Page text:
Letter: Butch Porter, Leesburg

Editor: It is fair to say that there is need for change in the United States Senate. The Senate has become one of the more useless and feckless organizations in the Western World. Not because of anything resembling “obstructionism.” Cold water on the passions of the House is an admirable mission. No, the Senate is simply not concerned with doing its job. As Senator Ben Sasse (R-NE) put it:

“No one in this body thinks the Senate is laser-focused on the most pressing issues facing the nation. No one. Some of us lament this fact; some are angered by it; many are resigned to it; some try to dispassionately explain how they think it came to be. But no one disputes it.”

There is nothing that Tim Kaine has done — short of running for Vice President and thus presenting the possibility of his not being a Senator anymore  — which could be considered even budging the scales of solving the problem. Corey Stewart’s grievance mongering, proposed regulatory tactics, and deal making with taxpayer dollars is not what we need either.

Which brings us to Nick Freitas, who has those three qualities I look for in a candidate for elected office, especially statewide (or higher).

First, are his values. A real limited government conservative is hard to come by. It is easier to say “I’m from the Government and I’m here to help you” than it is to show faith in people and their God-given rights and abilities in solving problems in their communities without wealth redistribution and force. With Nick, there is no parsing or qualifying, simply honest answers about his views.

Secondly, though I’m initially nervous about candidates who quote Mises and Rothbard too much, Nick has the core communication skills to, in the same breath, share how precious his faith and his country is to him, and how willing he has been to fight to defend our freedoms.

Third, Nick is a leader, and leadership requires precisely the balance between fighting for what you believe in and being capable of (in the case of politics — “war by other means”) seeing your opposition as the opposition, and not the “enemy.” Nick shows love and compassion for those who disagree with him. That is a rare talent indeed.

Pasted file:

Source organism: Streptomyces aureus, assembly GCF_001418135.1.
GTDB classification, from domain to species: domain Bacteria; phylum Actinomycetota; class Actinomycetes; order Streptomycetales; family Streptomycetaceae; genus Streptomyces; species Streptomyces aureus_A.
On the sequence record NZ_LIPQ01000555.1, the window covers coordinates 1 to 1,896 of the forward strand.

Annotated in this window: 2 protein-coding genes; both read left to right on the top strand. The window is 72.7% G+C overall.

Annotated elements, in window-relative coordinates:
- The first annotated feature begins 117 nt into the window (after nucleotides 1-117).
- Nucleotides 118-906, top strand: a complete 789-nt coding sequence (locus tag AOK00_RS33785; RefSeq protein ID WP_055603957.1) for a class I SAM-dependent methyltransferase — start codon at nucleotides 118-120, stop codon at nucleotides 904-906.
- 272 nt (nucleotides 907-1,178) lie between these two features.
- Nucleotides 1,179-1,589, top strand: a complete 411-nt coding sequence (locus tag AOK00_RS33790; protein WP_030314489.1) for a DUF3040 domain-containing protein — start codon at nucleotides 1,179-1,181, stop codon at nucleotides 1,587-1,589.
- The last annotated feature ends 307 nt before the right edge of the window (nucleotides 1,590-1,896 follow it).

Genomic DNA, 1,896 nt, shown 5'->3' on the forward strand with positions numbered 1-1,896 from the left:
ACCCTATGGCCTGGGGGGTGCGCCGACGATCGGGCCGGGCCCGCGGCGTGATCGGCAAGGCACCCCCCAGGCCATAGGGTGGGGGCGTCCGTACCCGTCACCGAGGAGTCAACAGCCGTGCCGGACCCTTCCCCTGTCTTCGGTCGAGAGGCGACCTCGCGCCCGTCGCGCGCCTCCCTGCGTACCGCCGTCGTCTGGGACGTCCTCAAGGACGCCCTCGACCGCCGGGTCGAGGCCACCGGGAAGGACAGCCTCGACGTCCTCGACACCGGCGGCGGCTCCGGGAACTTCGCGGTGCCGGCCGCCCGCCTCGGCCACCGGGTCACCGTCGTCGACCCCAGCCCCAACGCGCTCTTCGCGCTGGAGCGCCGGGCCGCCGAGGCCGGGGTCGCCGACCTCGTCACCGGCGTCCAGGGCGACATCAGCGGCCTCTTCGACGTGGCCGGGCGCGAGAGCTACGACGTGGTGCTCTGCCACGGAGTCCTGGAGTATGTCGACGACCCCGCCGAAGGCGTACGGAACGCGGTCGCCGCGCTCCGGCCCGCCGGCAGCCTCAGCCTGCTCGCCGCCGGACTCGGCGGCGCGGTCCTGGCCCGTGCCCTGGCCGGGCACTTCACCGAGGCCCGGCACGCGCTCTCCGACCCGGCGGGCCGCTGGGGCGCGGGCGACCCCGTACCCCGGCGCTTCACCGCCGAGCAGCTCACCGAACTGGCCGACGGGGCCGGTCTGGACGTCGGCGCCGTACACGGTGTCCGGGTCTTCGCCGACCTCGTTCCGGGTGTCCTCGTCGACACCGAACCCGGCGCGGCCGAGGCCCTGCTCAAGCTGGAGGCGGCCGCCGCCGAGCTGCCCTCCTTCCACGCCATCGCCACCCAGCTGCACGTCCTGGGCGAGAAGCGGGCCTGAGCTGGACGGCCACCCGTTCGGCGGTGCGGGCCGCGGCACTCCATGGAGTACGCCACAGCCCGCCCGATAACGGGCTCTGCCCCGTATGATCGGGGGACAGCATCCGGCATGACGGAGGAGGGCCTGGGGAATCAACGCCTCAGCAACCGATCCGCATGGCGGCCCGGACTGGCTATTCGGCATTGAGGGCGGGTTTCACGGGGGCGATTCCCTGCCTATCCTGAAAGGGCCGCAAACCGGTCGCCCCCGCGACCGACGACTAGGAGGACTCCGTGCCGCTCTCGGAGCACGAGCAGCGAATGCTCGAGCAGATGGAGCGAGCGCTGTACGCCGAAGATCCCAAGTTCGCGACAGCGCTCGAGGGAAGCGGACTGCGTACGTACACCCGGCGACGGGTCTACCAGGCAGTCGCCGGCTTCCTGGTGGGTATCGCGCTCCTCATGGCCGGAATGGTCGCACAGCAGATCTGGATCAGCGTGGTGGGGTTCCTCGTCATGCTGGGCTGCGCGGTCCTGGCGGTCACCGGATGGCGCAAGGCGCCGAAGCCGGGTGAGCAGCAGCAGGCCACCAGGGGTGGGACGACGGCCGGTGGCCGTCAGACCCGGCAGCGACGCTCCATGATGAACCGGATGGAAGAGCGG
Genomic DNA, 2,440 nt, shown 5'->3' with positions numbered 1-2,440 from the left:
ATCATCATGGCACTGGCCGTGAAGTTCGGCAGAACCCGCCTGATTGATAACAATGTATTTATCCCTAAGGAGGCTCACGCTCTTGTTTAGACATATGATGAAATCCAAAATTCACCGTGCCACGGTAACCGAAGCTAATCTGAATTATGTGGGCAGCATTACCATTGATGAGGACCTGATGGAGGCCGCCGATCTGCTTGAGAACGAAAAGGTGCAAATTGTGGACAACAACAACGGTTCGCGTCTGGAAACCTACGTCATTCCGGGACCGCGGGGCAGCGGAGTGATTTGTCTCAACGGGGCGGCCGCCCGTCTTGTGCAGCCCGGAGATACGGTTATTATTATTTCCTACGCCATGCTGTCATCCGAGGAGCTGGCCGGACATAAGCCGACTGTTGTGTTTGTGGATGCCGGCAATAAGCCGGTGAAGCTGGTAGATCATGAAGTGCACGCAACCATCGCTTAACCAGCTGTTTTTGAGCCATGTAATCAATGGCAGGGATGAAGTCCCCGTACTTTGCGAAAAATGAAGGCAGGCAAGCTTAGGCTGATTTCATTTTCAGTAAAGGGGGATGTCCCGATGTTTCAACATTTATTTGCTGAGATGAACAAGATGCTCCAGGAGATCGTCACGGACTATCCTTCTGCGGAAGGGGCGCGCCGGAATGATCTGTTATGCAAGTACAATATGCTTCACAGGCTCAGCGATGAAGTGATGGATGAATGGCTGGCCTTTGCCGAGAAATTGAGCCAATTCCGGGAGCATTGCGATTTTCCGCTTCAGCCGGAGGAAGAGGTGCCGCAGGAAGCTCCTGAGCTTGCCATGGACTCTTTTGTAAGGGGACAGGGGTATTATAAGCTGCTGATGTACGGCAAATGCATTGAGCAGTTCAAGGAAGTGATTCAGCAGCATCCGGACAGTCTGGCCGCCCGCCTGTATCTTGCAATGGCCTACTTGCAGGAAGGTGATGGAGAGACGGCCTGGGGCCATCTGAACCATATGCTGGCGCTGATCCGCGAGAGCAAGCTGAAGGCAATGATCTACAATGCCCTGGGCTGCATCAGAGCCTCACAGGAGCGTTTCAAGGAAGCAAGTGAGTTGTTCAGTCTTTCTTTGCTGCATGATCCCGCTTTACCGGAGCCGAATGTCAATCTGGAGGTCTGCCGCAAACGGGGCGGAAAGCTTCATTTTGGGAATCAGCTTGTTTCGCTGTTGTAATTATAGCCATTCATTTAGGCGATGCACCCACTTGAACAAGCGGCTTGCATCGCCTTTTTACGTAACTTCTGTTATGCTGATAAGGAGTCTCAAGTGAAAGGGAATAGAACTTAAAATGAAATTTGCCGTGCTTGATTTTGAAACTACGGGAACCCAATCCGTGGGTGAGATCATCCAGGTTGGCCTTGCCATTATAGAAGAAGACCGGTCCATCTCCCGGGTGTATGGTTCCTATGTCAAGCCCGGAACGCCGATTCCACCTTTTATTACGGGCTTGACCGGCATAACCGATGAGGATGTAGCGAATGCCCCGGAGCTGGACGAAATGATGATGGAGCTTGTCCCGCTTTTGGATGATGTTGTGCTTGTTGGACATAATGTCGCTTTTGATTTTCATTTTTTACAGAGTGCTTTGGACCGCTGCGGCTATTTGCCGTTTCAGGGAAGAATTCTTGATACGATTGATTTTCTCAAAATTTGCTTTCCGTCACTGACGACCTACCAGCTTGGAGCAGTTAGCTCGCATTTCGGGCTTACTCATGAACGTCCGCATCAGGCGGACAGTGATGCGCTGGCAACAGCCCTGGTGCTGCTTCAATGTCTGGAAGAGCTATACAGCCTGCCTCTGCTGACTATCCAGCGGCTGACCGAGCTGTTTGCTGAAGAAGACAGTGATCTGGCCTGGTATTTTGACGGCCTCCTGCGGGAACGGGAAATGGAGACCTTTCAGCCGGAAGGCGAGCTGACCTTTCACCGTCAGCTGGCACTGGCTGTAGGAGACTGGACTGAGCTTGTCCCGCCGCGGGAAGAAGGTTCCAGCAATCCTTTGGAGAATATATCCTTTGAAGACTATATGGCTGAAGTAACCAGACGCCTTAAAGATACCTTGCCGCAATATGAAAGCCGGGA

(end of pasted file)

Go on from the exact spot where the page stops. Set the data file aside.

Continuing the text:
But the finest compliment I can give Nick is that he is a Conservative. Not a “social” or “fiscal” conservative, but a thoughtful conservative. Some have called him a “movement” conservative, which he is. More importantly, though, Nick is an imaginative conservative. He is able to coalesce ideas around a moral imagination, free from bitterness and blamespeak. He is a voice in the rhetorical wilderness; and more importantly an honest and decent human being. Nick’s defense of his faith and his country and demand for enumerated government is precisely the embodiment of the intellectual conservative movement that I pray for. We would be blessed to have him represent the Commonwealth of Virginia, and the Senate would be lucky to have him. Please vote Nick Freitas, June 12, in the Republican Primary.

Butch Porter, Leesburg

4 thoughts on “Letter: Butch Porter, Leesburg

  • 2018-05-25 at 4:19 pm

    Nick took road money and gave it to Metro. Ridership is lower now then it was in 2001 yet Freitas gives the a raise. Under which of the 3 qualities does stupidity fall under?

  • 2018-05-26 at 4:49 pm

    Butch, that’s not a “Letter to you he Editor”! It’s a free political campaign ad. Plus, it’s full of the typical inaccuracies, slander and posturing. Next time, refrain from your partisanship and slander and actually contribute something to society.

  • 2018-05-27 at 11:28 am

    Gus, Mr. Porter is contributing something to society; he’s expressing his First Amendment freedom, via another part of the First Amendment — a free press.

    At a time when most people sadly receive their news in 140 characters or less, and would be hard pressed to even name a newspaper in their local community, it’s a tough row to condemn others for taking the time to draft a letter to the editor, regardless of what it says. Supporting or opposing various and sundry candidates is a mainstay of the letters page as you well know.

    Why don’t you address the substance of the letter and refute the points you disagree with — all fair game. Attacking a citizen personally for expressing their views in a letter to the editor is less than positive.

  • 2018-05-28 at 4:07 pm

    Looks like a perfectly fine letter to me. Nicely written. Cogent. To the point. It’s his opinion. He has a right to say it

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